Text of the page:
Each book of the Odyssey is titled. Book one for example, is titled ‘The Boy and the Goddess.’ This gives the reader a sense of what is the main focus for each book. In the opening line of the epic, Wilson translates polutropos as ‘complicated.’ The line reads, ‘Tell me about a complicated man. Muse, tell me…’ The adjective polutropos literally means ‘many turns.’ This is a departure from Lattimore’s translation of ‘many ways’ and Fagles’ ‘twists and turns.’ Wilson’s translation of this frequent epithet of Odysseus’ is apt in that the word resonates not only with the multi-layered character of Odysseus, but also with the focus of the epic – that of journey, and that of the mind. For the much analysed, discussed and debated word kunopis literally translated as ‘dog faced,’ which is uniquely applied by Helen in a self- referencing manner, Wilson translates kunopidos at book iv line 145 as ‘the face that hounded…’ (for further discussion on the word kunopis see Blondell, R. “Bitch that I am. Self- blame and Self Assertion in the Iliad” TAPA Vol.140. No.1. 2010.pp.1-32.) In contrast, Fagles translates it as ‘shameless whore,’ and Lattimore as ‘shameless.’ This subtle change in translation shifts the focus from Helen blaming herself, which has been the tradition and the source of much semantic, psychological and feminist literary analysis, and puts the emphasis on how the men viewed and reacted to her. The blame is shifted to the men, and she discusses this choice in detail in the introduction. (p.44.) This in itself is a significant change in translation, as it alters our understanding of the text.
Another change is Wilson’s decision to not have repeated Homeric epithets. They are dispensed with because the Odyssey is not to be listened to as it was in antiquity, but in the present time it is read. Therefore, to Wilson’s mind, repetition is not needed. For example the epithet ‘rosy-fingered Dawn’ is given other variations – ‘Dawn was born, her fingers bloomed’, and ‘Dawn appeared and touched the sky with roses.’ In contrast, Butcher and Lang’s translation, though in prose, keeps the Homeric formulae of the repeated epithets. Though Wilson’s reason for this variation is understandable, it does detract from the essence of the epic; the oral tradition.
Another modernisation of the text is found in book iv, when Menelaus offers ‘canapés’ to Telemachus and the other guests. (Od.iv.55. eidata is the word translates as canapés.) In a similar vein the suitors are described in book ii as ‘bullying’ and ‘mean,’ (Od.ii.268) and Nausicaa in book vi addresses her father saying, ‘Dear daddy, would you please set up the wagon with the big smooth wheels for me…’ (Od.vi.56-7). Wilson means to modernise the language and make the text relatable. For all the directness of some of Wilson’s modern choices, which one may find buffeting at times, her description of Calypso’s island captures the beauty of the Greek.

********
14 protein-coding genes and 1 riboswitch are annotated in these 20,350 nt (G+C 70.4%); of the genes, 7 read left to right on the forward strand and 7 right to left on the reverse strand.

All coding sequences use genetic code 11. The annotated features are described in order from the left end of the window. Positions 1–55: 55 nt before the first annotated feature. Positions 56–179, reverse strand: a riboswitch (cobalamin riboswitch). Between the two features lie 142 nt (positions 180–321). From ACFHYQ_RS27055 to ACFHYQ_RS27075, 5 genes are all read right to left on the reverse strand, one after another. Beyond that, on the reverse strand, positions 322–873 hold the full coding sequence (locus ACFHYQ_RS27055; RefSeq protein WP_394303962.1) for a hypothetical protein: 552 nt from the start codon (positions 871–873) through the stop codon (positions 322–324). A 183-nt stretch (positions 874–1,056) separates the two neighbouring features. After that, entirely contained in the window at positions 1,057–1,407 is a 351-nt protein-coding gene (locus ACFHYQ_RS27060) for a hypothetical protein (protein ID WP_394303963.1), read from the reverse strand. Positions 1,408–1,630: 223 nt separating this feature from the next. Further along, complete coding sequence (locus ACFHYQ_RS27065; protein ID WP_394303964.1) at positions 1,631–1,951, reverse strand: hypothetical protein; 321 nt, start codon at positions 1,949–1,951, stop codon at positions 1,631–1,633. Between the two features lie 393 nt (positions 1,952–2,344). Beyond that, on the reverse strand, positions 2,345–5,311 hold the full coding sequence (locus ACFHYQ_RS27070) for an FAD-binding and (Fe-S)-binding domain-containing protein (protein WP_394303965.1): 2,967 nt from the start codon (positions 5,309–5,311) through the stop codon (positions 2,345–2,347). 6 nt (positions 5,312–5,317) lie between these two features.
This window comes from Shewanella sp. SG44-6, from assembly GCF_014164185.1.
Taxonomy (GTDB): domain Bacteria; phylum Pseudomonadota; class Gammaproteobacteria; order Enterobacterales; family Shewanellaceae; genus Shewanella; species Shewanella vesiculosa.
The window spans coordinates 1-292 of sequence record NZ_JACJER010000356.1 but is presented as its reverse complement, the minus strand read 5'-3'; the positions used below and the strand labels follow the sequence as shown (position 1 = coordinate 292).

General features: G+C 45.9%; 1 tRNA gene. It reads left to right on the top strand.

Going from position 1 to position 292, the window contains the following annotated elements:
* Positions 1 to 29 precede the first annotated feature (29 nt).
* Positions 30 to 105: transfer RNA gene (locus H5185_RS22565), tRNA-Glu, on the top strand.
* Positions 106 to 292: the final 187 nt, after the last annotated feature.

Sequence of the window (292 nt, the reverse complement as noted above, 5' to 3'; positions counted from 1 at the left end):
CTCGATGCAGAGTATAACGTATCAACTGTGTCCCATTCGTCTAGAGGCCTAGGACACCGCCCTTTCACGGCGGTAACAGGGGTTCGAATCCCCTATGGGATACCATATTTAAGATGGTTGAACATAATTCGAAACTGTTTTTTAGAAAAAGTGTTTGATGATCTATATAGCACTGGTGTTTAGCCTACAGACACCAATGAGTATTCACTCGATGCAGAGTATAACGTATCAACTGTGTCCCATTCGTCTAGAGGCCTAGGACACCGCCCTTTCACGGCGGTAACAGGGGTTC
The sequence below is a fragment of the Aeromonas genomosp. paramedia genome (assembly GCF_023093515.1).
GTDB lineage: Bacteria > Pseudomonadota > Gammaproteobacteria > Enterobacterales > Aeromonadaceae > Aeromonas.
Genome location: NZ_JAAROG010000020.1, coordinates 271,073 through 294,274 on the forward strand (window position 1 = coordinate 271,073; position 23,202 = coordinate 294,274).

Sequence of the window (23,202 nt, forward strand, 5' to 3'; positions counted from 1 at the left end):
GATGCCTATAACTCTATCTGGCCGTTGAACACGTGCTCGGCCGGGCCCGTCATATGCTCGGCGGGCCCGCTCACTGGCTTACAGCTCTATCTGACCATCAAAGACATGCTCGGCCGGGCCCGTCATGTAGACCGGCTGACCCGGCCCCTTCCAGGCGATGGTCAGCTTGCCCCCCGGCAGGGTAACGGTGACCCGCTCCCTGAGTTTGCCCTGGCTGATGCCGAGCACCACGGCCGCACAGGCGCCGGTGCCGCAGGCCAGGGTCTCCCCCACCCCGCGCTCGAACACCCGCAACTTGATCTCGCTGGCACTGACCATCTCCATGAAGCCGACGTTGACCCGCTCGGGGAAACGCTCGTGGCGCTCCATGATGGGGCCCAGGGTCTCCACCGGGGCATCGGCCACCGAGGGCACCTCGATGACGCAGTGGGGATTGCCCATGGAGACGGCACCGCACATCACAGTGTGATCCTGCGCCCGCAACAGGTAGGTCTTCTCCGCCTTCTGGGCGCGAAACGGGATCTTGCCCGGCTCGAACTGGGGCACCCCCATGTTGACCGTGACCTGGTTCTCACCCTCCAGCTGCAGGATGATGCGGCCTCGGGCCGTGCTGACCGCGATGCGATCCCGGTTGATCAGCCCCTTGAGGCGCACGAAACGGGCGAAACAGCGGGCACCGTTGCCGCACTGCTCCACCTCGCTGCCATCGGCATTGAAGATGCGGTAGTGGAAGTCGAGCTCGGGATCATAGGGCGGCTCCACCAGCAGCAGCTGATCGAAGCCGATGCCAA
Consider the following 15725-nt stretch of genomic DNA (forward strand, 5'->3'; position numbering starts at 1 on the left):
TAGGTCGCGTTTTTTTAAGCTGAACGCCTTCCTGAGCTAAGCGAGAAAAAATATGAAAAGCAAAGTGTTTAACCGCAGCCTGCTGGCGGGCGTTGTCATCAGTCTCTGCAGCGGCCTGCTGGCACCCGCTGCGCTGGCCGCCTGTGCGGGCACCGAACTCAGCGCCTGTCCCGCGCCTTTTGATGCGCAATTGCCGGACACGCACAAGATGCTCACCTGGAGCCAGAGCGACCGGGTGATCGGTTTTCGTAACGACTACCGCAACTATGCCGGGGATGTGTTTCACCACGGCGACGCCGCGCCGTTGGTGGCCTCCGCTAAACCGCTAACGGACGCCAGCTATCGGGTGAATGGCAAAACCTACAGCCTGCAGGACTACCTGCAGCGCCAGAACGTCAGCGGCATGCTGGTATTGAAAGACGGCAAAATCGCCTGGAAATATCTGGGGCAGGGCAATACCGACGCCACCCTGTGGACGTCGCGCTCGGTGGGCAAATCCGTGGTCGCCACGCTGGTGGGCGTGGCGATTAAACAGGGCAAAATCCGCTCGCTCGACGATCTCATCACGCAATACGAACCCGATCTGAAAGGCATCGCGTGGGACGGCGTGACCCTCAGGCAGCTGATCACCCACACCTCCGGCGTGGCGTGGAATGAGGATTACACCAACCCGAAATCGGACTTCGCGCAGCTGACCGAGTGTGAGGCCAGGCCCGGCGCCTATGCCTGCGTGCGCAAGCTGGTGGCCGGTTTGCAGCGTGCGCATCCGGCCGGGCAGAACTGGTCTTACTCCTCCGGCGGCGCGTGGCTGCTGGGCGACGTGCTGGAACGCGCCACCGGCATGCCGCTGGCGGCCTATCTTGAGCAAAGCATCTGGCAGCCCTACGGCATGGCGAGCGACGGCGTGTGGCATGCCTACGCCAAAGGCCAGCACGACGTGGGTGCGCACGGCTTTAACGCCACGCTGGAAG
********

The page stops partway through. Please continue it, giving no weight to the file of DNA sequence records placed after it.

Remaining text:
The scent of citrus and of brittle pine
suffused the island. Inside, she was singing
and weaving with a shuttle made of gold.
Her voice was beautiful. Around the cave
a luscious forest flourished: alder, poplar,
and scented cypress. It was full of wings.
Birds nested there but hunted out at sea:
The owls, the hawks, the gulls with gaping beaks.
A ripe and luscious vine, hung thick with grapes,
Was stretched to coil around her cave… (Od.v.60-69.)
The Odyssey brings out the depth of life; the complexities of human interactions. This Wilson demonstrates in specific highlighted areas of the epic. Though her tone is not level, largely due to the modernised choices, the areas that are smooth, capture the beauty and depth of Homer. At the reunion of Odysseus and Penelope her translation is sensitive and at ease.
‘Now you have told the story of our bed,
the secret that no other mortal knows,
except yourself and me, and just one slave,
Actoris, whom my father gave to me<
when I came here, who used to guard our room.
You made my stubborn heart believe in you.’
This made him want to cry. He held his love,
his faithful wife, and wept. (Od.xxiii.227-34.)
Wilson particularly here, captures the essence of humanity and the depth and fragility of love. Wilson’s translation comes at a time when two other canonical verse texts have been recently translated by women; the Aeneid by Sarah Ruden (YUP) in 2008 and the Iliad by Caroline Alexander (Ecco) in 2016. It will hopefully pave the way for more women, particularly those outside North America to contribute their own translations of Greek and for that matter Latin texts.
Emily Wilson is Professor of Classical Studies at the University of Pennsylvania. Her other works include translations of four tragedies of Euripides, in The Greek Plays, Modern Library: Bacchae, Helen, Electra and Trojan Women (2016, Random House), Six Tragedies of Seneca with introduction and notes (2010,Oxford World’s Classics) and The Death of Socrates: Hero, Villain, Chatterbox, Saint. (2007 Harvard UP). She is currently working on a new verse translation of Sophocles’ Oedipus Tyrannos.